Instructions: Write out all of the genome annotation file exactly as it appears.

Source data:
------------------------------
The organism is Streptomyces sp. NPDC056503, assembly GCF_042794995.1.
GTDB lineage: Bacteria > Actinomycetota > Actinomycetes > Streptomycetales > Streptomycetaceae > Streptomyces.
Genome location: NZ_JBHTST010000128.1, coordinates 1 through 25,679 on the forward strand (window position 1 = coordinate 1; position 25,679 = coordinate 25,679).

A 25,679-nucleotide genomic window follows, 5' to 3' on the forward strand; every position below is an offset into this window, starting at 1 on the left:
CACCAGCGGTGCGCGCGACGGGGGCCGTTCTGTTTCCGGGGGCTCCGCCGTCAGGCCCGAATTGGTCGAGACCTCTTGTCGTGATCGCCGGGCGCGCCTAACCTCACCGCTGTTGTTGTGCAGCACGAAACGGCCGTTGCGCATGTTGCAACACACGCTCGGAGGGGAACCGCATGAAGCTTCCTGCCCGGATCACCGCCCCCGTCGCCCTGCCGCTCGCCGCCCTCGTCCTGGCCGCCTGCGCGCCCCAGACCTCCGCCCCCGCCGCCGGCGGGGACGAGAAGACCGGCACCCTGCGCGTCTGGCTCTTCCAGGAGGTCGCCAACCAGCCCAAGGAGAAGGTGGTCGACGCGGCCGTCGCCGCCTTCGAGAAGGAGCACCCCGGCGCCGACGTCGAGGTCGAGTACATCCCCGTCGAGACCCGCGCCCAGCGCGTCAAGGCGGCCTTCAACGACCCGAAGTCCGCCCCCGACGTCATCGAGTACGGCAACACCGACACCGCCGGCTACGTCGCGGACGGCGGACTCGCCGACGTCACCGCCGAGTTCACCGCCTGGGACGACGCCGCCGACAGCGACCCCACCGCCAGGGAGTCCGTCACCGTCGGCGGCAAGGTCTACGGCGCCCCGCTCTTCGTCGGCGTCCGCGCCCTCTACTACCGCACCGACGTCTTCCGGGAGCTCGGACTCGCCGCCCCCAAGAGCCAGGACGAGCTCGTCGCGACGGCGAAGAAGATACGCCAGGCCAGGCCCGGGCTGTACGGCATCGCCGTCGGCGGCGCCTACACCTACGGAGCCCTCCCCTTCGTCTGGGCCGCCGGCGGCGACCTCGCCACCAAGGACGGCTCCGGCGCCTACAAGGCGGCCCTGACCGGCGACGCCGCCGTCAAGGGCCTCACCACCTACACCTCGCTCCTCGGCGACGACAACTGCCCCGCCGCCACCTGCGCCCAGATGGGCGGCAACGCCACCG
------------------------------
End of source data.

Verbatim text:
The organism is Streptomyces sp. NPDC056503, assembly GCF_042794995.1.
GTDB lineage: Bacteria > Actinomycetota > Actinomycetes > Streptomycetales > Streptomycetaceae > Streptomyces.
Genome location: NZ_JBHTST010000128.1, coordinates 1 through 25,679 on the forward strand (window position 1 = coordinate 1; position 25,679 = coordinate 25,679).

A 25,679-nucleotide genomic window follows, 5' to 3' on the forward strand; every position below is an offset into this window, starting at 1 on the left:
CACCAGCGGTGCGCGCGACGGGGGCCGTTCTGTTTCCGGGGGCTCCGCCGTCAGGCCCGAATTGGTCGAGACCTCTTGTCGTGATCGCCGGGCGCGCCTAACCTCACCGCTGTTGTTGTGCAGCACGAAACGGCCGTTGCGCATGTTGCAACACACGCTCGGAGGGGAACCGCATGAAGCTTCCTGCCCGGATCACCGCCCCCGTCGCCCTGCCGCTCGCCGCCCTCGTCCTGGCCGCCTGCGCGCCCCAGACCTCCGCCCCCGCCGCCGGCGGGGACGAGAAGACCGGCACCCTGCGCGTCTGGCTCTTCCAGGAGGTCGCCAACCAGCCCAAGGAGAAGGTGGTCGACGCGGCCGTCGCCGCCTTCGAGAAGGAGCACCCCGGCGCCGACGTCGAGGTCGAGTACATCCCCGTCGAGACCCGCGCCCAGCGCGTCAAGGCGGCCTTCAACGACCCGAAGTCCGCCCCCGACGTCATCGAGTACGGCAACACCGACACCGCCGGCTACGTCGCGGACGGCGGACTCGCCGACGTCACCGCCGAGTTCACCGCCTGGGACGACGCCGCCGACAGCGACCCCACCGCCAGGGAGTCCGTCACCGTCGGCGGCAAGGTCTACGGCGCCCCGCTCTTCGTCGGCGTCCGCGCCCTCTACTACCGCACCGACGTCTTCCGGGAGCTCGGACTCGCCGCCCCCAAGAGCCAGGACGAGCTCGTCGCGACGGCGAAGAAGATACGCCAGGCCAGGCCCGGGCTGTACGGCATCGCCGTCGGCGGCGCCTACACCTACGGAGCCCTCCCCTTCGTCTGGGCCGCCGGCGGCGACCTCGCCACCAAGGACGGCTCCGGCGCCTACAAGGCGGCCCTGACCGGCGACGCCGCCGTCAAGGGCCTCACCACCTACACCTCGCTCCTCGGCGACGACAACTGCCCCGCCGCCACCTGCGCCCAGATGGGCGGCAACGCCACCG